Remarkably empty for a park probably not as much as a quarter of a square mile in extent. Just me in the middle and a couple of dogwalkers working round the edge. Maybe Croydonians don’t like walking in woods in the pouring rain in the evening. Birdsong everywhere. I wish I could identify birds by their song but I usually can’t and I only got a good look at one largish bird perching on a lookout branch in the gloaming and much as I tried to make it a short-eared own it was a crow. It looks like a place for warblers. I could fantasise that there were nightjars there, but I expect that the place is much too small.

Even if there were any it was a little wet for them to be about. This years weather can’t have helped insect-eating birds. An unusually hot and dry early spring, followed by a sodden May. At the end of March and beginning of April London was not only hotter than New York (not unusual at that date) but hotter than LA and Houston – and Melbourne. Almost as hot as Sydney and Cairo. By the end of April the temperature was hotter than our summer average. This last week of May has been cooler than the last week of March was. And its been raining for days. That’s great for plants which got an early start with spring sunshine and no frosts, and are being watered during the long days of cool light, which is more important to them than intense sunshine (most native plants can’t make much use of direct bright sunshine anyway, much of the benefit is lost by photorespiration and increased metabolic rate). But many insects like it the other way round. Damp winters and springs to get the grubs going, then hot dry smelly weather for them to fly around and bother people. And what insects like swifts and nightjars like. I fear they are having a bad year.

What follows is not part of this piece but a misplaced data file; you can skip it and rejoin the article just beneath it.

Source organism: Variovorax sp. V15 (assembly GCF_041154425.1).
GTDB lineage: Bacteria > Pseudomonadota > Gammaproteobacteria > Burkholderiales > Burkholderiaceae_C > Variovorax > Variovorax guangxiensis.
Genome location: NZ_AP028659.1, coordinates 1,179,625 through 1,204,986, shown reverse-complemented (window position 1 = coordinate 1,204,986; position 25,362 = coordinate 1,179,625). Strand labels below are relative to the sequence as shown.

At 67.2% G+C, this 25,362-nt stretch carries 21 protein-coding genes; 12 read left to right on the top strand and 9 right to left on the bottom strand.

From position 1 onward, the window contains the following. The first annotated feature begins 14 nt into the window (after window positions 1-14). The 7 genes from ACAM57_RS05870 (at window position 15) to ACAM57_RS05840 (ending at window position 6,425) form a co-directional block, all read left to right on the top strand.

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And I lost my way and turned too far south on Footpath 666 and ended up at Arena tram stop and had to yomp up the dual carriageway to the uninterpretable junction at Elmer’s End for two pints of Spitfire in the William IV and a bus home.

William IV, Elmer's End

No photos of the Park yet, as it was getting dark and however lovely the light seems when you are in it, trees don’t photograph well after sunset in the rain. Maybe later.

I’ll be back.